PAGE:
Speech Development

Speech Development

The sound pattern of language that we call speech or articulation is made up of combinations of sounds that form words. Speech development is a gradual process. It begins in infancy and continues through a child’s seventh or eighth year. Children develop speech abilities at different rates and ages.

Milestones of Speech Development

  • Newborn–3 months

    First Sounds

    Newborns are limited to crying, which signals hunger or discomfort, and to other non-cry sounds such as burps, coughs and sneezes.
    Between two and three months of age your baby begins to laugh.

  • 4–6 months

    Vocal Play

    During the period of 4 – 6 months, babies can produce sounds that are more like speech. They begin to put sounds together, making syllables out of vowel and consonant-like sounds. They also make non-speech sounds like raspberries, squealing, yelling and growling. This experimentation with sound production is called vocal play.

  • 6–11 months


    Between 6 – 11 months of age, infants begin to babble. In babbling, a syllable is repeated two or more times in sequence, like ba-ba. Babbling is a way for your infant to practice the oral motor speech skills needed during actual speech.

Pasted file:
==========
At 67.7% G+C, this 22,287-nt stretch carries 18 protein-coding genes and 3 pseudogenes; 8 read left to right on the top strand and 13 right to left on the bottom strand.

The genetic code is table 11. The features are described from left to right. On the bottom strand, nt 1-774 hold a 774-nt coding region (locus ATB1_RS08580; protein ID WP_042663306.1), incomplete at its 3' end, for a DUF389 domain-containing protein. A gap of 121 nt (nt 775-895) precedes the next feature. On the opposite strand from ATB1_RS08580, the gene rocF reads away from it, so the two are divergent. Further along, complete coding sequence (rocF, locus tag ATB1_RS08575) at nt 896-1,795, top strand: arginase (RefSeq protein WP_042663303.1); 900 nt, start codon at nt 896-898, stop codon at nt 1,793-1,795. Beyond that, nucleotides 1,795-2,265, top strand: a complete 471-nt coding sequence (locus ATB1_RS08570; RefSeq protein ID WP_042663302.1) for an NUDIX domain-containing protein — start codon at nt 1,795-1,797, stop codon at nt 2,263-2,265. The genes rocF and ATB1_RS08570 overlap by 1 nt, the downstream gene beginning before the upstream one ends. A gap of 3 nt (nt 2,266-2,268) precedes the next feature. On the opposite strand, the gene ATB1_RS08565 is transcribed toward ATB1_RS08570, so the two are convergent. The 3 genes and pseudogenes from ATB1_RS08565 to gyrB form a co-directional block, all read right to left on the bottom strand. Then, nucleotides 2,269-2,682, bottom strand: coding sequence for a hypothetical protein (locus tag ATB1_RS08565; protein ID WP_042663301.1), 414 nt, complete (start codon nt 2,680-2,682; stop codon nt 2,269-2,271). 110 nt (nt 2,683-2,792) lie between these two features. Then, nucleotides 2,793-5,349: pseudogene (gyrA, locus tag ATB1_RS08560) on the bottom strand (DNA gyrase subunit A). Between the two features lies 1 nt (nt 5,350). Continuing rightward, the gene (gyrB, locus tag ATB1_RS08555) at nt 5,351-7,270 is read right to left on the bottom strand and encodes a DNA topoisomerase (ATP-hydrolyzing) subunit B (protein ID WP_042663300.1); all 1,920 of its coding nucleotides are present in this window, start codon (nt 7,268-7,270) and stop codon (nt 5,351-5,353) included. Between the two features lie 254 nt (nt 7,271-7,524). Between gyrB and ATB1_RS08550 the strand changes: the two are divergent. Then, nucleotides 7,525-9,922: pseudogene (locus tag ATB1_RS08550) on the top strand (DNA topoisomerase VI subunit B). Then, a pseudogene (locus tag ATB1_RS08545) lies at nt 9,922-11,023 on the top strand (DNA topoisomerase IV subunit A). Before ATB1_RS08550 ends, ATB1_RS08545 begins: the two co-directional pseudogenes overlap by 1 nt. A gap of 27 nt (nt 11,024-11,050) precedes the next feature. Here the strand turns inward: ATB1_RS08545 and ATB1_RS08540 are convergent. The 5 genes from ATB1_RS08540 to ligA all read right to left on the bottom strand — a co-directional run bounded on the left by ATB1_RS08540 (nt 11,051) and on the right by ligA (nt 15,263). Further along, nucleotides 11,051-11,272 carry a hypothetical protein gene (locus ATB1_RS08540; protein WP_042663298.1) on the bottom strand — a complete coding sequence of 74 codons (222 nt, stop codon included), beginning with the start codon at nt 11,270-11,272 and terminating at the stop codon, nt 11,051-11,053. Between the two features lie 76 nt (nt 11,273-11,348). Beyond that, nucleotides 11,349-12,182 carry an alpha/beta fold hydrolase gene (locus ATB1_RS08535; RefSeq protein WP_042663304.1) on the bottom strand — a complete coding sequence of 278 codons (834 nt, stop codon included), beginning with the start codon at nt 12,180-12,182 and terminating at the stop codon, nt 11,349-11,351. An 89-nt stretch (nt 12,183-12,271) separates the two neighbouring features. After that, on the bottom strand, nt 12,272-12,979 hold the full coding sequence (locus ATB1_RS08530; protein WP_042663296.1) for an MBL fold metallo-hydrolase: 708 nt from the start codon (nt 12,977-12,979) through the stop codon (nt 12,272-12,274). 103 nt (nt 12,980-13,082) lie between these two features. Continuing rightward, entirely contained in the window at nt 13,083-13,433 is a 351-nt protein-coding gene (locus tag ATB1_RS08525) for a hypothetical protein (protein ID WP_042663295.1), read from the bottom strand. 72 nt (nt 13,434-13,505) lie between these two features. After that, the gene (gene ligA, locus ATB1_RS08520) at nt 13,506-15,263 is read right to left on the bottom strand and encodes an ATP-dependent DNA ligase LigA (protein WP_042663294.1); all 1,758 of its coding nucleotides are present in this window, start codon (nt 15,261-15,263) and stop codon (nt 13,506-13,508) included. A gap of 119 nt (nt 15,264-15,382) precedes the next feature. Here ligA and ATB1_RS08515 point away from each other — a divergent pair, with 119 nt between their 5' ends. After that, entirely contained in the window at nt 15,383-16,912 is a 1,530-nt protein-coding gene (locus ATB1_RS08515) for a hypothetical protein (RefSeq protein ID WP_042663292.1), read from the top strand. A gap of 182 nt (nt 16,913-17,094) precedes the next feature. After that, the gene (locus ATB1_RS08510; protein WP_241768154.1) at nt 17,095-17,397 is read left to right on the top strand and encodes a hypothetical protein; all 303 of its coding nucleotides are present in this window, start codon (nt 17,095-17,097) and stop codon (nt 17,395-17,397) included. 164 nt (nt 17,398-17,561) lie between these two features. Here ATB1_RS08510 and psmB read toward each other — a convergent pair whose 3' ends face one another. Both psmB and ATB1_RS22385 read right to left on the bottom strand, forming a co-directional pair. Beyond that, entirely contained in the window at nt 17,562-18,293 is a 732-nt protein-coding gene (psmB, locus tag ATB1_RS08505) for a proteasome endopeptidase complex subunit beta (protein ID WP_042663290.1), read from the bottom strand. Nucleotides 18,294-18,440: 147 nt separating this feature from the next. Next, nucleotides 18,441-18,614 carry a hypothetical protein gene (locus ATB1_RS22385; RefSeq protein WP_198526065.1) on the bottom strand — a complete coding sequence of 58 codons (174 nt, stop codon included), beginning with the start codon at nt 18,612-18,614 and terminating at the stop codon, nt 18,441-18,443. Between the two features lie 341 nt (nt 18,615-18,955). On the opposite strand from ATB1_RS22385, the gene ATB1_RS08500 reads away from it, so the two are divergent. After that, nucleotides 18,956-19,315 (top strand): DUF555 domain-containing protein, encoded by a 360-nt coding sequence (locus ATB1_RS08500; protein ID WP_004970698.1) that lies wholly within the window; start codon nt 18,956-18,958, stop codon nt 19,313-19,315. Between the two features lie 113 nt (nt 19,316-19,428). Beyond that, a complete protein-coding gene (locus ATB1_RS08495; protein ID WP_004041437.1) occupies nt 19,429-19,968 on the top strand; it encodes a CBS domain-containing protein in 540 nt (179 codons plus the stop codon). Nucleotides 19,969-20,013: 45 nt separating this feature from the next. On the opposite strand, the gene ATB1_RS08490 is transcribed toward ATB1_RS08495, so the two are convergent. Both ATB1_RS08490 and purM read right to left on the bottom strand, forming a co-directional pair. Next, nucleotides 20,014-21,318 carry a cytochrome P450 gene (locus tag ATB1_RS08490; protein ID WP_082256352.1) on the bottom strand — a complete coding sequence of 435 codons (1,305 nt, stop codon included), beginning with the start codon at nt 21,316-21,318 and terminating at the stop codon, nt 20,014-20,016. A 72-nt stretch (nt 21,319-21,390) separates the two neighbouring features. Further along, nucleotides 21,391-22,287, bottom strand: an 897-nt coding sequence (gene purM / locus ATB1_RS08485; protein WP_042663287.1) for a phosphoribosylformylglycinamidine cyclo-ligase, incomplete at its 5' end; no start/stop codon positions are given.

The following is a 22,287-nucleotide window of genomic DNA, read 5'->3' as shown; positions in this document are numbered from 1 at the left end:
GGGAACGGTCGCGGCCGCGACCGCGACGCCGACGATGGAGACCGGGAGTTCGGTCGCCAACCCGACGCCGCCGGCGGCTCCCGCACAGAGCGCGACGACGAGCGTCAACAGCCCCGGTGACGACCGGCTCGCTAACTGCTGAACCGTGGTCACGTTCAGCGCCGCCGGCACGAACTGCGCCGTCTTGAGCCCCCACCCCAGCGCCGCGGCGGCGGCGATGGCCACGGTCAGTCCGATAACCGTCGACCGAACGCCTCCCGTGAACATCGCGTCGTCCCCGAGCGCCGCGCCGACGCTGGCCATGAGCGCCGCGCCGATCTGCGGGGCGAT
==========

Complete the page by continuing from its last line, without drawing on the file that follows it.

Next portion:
• 12–18 months

    First Words

    Between 12-18 months, babies begin to produce strings of sounds made up of different syllable combinations such as ba-da-na. These sequences are produced with adult-like speech patterns. Your baby seems to be really talking, asking questions, making statements or demanding action. However, when you listen closely to these combinations, you will find they are mostly jargon. Sometime around the babies first birthday, the child begins to produce some true words. However, babies are very limited in the consonants and vowels they use in these first words.

  • 18–36 months

    Rapid Speech Development

    Between 18 – 36 months children develop speech rapidly. They use a greater variety of sounds and sound combinations. When they encounter a word that is difficult to pronounce they usually simplify the pronunciation. A child might:
    - Leave off the final consonant of a word. Dog would be pronounced da.
    - Simplify the production of a consonant blend (two or more consonants in a sequence), so that plane would become pane.
    - Substitute one sound that is easier to make than another which is more difficult to make. For example, ring becomes wing.
    - one of the syllables in a word. For example water might become wa-wa.
    - Drop one of the syllables in a word so that telephone becomes tephone.

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